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Tuesday June 25, 2024

Will the PM’s vision lead to action?

By Dr Farrukh Saleem
June 09, 2024
PM Shehbaz Sharif addresses the Pakistan-China Friendship and Business event during his China visit on June 6, 2024. — PID
PM Shehbaz Sharif addresses the Pakistan-China Friendship and Business event during his China visit on June 6, 2024. — PID

We have had four governors-general, 17 presidents, and 23 prime ministers. Since joining the IMF in 1950, Pakistan has had 24 IMF arrangements. Coincidentally, the 24th prime minister of Pakistan is the first in our history to lay the foundation of a ‘Homegrown Economic Plan’. Three questions: Why did it take us 74 years to understand that the IMF’s core mandate is to ‘promote international monetary cooperation’? Why did it take us 23 prime ministers to realize what is clearly spelled out in the IMF’s Articles of Agreement? Why did it take us 23 prime ministers to realize that the responsibility to reform and restructure directly falls on a ‘Homegrown Economic Plan’?

Tanzania’s Ministry of Finance went through 14 IMF arrangements before realizing the need to shift its focus to a ‘homegrown plan’. This led to the development of the ‘Mkukuta’ strategy, which emphasized self-reliance, agricultural development, and poverty reduction. The homegrown approach was presented to the IMF and implemented successfully.

Similarly, Rwanda’s Ministry of Finance and Economic Planning underwent 13 IMF arrangements before recognizing the necessity of focusing on a ‘homegrown plan’. Rwanda developed the ‘Vision 2020’ strategy, which centered on private sector-led growth and a market-oriented agricultural sector. This homegrown approach was presented to the IMF and implemented successfully.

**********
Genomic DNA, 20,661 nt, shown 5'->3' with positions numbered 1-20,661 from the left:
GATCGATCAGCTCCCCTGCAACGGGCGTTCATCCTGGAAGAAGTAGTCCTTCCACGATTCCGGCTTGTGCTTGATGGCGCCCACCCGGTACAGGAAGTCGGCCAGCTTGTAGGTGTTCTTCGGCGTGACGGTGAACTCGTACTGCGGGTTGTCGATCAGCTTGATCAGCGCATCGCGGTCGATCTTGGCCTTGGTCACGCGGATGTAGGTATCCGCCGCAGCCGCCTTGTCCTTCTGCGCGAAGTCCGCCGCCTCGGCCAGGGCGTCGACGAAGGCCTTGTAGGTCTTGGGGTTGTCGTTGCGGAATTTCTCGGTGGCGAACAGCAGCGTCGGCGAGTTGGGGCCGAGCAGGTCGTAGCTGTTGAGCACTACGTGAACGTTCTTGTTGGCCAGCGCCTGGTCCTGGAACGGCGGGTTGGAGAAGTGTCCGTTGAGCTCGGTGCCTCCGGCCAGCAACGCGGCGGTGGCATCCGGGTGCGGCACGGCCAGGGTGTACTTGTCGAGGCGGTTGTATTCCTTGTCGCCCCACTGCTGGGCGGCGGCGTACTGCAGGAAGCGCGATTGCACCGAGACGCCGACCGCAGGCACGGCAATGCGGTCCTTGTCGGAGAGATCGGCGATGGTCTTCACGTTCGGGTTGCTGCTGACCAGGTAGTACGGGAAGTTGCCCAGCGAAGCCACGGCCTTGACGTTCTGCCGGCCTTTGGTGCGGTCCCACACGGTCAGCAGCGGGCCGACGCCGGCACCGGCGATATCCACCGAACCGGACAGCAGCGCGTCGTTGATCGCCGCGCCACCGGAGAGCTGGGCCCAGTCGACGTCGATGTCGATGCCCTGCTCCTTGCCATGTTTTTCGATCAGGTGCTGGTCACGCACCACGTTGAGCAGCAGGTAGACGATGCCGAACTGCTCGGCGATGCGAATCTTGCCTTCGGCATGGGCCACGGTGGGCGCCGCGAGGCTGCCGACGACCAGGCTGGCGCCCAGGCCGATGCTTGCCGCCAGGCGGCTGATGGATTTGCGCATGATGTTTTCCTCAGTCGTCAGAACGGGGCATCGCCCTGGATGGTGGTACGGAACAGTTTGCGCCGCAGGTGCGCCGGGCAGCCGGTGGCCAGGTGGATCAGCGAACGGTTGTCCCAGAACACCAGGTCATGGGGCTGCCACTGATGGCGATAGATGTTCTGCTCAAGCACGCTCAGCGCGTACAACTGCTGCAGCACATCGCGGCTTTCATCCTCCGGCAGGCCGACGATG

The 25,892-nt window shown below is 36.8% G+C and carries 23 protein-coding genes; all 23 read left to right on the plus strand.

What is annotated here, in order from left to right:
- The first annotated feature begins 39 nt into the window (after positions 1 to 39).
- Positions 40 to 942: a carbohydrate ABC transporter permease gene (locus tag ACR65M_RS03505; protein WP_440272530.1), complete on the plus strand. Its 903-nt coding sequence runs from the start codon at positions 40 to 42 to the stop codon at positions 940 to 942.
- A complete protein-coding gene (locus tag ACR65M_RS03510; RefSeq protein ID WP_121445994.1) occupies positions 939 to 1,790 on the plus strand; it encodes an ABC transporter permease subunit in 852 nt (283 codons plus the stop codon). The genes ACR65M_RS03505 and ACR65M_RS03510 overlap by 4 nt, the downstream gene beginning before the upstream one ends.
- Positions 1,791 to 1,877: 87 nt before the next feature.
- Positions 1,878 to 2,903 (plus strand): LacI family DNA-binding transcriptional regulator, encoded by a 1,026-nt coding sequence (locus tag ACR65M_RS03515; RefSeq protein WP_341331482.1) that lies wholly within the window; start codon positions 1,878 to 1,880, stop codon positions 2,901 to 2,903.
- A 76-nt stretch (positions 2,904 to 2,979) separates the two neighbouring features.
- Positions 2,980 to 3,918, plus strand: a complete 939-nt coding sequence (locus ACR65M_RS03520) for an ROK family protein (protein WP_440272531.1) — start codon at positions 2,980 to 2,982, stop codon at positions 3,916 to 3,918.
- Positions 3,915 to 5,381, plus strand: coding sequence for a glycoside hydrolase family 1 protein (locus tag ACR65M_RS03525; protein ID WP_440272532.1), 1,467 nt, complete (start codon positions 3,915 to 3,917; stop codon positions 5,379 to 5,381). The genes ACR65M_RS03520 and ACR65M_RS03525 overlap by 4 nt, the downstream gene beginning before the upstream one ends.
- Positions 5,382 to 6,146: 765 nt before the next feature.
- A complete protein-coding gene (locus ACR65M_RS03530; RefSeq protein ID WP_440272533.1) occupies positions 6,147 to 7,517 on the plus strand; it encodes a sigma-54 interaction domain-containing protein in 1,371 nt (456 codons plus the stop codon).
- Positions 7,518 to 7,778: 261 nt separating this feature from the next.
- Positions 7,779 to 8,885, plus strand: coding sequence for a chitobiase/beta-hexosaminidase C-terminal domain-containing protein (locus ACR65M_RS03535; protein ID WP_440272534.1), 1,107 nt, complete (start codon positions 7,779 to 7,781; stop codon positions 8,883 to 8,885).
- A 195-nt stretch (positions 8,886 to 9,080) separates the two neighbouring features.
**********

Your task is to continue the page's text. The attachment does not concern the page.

The Vietnamese are fast learners. Vietnam’s Ministry of Finance went through only three IMF arrangements before realizing the need to shift its focus to a ‘homegrown plan’. This led to the development of ‘Doi Moi’ or ‘Renovations’. Imagine, Doi Moi was launched at the Sixth National Congress of the Communist Party of Vietnam. Doi Moi focused on three main objectives: transitioning from central planning to market mechanisms, privatizing SOEs and trade liberalization. Imagine: as a consequence of Doi Moi, direct foreign inflows soared from a billion dollars to $18 billion in 2022. Will Prime Minister Shehbaz Sharif's vision become a plan? Most probably. The real question is whether the plan will be implemented. Here are three crucial factors that will determine the success or failure of Pakistan's Homegrown Economic Plan: Implementation and execution, political stability and business environment.

A well-designed homegrown plan is only as good as its execution. The government's ability to effectively implement the plan's policies and allocate resources efficiently will be critical. This includes overcoming bureaucratic hurdles and building public trust.

To be certain, economic reforms require tough decisions that will be unpopular. And without political stability, the government will struggle to see the homegrown plan through potentially succumbing to short-term political pressures that could derail long-term goals.

Yes, the homegrown plans’ success hinges on creating a business-friendly environment. And creating a business-friendly environment involves three key actions: streamlining regulations, reducing red tape, and encouraging competition. For Pakistan, a window of opportunity has opened to transform its economic landscape through a homegrown plan. The lessons from Tanzania, Rwanda, and Vietnam underscore the importance of self-reliance. We must now forge a path that not only envisions change but also executes it with determination, political stability, and a supportive business environment. The success of this plan could finally set Pakistan on a sustainable course for growth and prosperity.


The writer is a columnist based in Islamabad. He tweets/posts @saleemfarrukh and can be reached at: farrukh15@hotmail.com